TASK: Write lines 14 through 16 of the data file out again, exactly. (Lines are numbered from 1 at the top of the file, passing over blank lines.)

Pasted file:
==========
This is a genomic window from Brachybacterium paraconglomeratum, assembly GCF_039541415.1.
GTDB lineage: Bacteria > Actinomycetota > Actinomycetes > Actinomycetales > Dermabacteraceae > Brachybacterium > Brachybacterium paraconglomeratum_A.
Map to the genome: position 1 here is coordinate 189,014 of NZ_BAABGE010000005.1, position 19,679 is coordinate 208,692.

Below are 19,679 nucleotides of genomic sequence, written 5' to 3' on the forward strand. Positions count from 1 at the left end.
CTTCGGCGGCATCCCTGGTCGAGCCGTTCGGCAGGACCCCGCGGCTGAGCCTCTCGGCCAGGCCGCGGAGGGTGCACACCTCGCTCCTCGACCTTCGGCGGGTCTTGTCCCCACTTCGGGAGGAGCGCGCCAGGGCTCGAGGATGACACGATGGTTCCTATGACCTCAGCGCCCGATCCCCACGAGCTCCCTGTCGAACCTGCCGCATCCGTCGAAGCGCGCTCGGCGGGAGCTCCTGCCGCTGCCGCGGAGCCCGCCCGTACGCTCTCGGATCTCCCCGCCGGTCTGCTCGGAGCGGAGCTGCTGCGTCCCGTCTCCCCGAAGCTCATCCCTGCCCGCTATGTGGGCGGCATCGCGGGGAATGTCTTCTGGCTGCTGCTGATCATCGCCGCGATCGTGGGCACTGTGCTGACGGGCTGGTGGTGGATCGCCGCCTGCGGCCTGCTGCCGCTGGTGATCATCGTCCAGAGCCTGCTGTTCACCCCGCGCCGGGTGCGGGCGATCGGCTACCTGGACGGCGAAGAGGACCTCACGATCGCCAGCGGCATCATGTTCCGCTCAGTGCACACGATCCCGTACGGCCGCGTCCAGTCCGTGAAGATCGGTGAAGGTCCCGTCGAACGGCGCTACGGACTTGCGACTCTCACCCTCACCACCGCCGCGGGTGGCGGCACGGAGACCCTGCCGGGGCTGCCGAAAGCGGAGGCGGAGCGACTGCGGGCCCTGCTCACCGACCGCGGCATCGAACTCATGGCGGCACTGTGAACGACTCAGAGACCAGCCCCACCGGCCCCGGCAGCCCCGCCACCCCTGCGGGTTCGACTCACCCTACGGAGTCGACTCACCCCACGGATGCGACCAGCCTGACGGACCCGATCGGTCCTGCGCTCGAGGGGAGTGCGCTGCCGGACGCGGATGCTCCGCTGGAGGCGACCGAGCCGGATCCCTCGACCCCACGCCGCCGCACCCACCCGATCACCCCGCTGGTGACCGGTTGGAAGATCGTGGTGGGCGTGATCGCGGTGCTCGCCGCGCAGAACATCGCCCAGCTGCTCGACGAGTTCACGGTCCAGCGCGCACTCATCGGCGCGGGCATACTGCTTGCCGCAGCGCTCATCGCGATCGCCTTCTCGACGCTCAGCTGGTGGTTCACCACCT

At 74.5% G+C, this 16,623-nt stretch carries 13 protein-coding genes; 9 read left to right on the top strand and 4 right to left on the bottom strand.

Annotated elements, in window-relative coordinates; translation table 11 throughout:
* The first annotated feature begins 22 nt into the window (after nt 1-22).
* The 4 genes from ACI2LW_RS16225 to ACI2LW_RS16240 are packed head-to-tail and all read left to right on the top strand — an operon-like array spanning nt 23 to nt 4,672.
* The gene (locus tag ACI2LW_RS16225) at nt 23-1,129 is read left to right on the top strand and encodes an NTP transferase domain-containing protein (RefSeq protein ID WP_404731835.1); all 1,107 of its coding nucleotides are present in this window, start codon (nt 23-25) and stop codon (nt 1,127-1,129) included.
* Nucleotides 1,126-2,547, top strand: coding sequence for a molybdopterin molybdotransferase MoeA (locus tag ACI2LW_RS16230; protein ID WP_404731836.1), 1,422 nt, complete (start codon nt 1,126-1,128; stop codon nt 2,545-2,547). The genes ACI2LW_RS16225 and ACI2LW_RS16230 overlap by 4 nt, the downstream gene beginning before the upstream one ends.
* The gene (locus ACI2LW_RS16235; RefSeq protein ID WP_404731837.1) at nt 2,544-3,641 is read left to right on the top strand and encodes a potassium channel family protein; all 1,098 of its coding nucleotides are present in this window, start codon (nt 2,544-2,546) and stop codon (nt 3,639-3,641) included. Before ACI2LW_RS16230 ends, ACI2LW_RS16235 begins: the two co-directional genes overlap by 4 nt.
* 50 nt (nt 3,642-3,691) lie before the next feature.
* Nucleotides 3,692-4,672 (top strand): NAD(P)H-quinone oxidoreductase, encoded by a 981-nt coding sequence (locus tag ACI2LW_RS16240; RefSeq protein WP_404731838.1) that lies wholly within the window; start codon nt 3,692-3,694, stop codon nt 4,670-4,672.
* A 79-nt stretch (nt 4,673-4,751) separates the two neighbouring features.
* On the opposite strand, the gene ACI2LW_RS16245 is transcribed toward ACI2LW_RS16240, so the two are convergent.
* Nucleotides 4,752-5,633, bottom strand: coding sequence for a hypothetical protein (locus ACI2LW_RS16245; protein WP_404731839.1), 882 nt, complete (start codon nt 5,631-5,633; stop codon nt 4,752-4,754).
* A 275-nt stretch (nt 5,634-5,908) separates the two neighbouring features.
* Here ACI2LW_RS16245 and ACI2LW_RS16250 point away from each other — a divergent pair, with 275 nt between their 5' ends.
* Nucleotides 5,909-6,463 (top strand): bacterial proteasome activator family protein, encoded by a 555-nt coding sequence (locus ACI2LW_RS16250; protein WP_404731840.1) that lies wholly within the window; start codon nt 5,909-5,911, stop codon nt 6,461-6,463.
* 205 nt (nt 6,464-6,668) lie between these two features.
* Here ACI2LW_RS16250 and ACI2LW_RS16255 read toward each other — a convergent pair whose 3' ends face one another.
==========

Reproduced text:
* Nucleotides 3,692-4,672 (top strand): NAD(P)H-quinone oxidoreductase, encoded by a 981-nt coding sequence (locus tag ACI2LW_RS16240; RefSeq protein WP_404731838.1) that lies wholly within the window; start codon nt 3,692-3,694, stop codon nt 4,670-4,672.
* A 79-nt stretch (nt 4,673-4,751) separates the two neighbouring features.
* On the opposite strand, the gene ACI2LW_RS16245 is transcribed toward ACI2LW_RS16240, so the two are convergent.